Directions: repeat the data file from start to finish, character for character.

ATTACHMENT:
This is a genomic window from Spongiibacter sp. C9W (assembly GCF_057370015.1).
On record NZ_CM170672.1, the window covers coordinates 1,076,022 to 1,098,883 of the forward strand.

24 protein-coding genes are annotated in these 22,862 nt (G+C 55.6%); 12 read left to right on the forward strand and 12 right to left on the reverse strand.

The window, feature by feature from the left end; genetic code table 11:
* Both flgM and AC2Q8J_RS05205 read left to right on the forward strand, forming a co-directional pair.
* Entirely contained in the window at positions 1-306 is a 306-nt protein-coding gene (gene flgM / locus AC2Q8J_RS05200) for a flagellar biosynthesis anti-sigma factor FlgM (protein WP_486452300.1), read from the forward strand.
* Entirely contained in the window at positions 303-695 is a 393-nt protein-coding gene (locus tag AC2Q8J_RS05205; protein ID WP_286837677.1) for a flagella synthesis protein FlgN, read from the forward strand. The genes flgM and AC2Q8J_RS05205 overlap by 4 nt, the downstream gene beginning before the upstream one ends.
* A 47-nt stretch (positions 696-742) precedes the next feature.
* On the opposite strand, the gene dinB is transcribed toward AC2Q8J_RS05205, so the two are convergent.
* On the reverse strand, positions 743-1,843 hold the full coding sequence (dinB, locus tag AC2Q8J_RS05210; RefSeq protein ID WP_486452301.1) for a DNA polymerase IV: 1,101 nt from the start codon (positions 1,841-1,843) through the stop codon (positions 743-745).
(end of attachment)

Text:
This is a genomic window from Spongiibacter sp. C9W (assembly GCF_057370015.1).
On record NZ_CM170672.1, the window covers coordinates 1,076,022 to 1,098,883 of the forward strand.

24 protein-coding genes are annotated in these 22,862 nt (G+C 55.6%); 12 read left to right on the forward strand and 12 right to left on the reverse strand.

The window, feature by feature from the left end; genetic code table 11:
* Both flgM and AC2Q8J_RS05205 read left to right on the forward strand, forming a co-directional pair.
* Entirely contained in the window at positions 1-306 is a 306-nt protein-coding gene (gene flgM / locus AC2Q8J_RS05200) for a flagellar biosynthesis anti-sigma factor FlgM (protein WP_486452300.1), read from the forward strand.
* Entirely contained in the window at positions 303-695 is a 393-nt protein-coding gene (locus tag AC2Q8J_RS05205; protein ID WP_286837677.1) for a flagella synthesis protein FlgN, read from the forward strand. The genes flgM and AC2Q8J_RS05205 overlap by 4 nt, the downstream gene beginning before the upstream one ends.
* A 47-nt stretch (positions 696-742) precedes the next feature.
* On the opposite strand, the gene dinB is transcribed toward AC2Q8J_RS05205, so the two are convergent.
* On the reverse strand, positions 743-1,843 hold the full coding sequence (dinB, locus tag AC2Q8J_RS05210; RefSeq protein ID WP_486452301.1) for a DNA polymerase IV: 1,101 nt from the start codon (positions 1,841-1,843) through the stop codon (positions 743-745).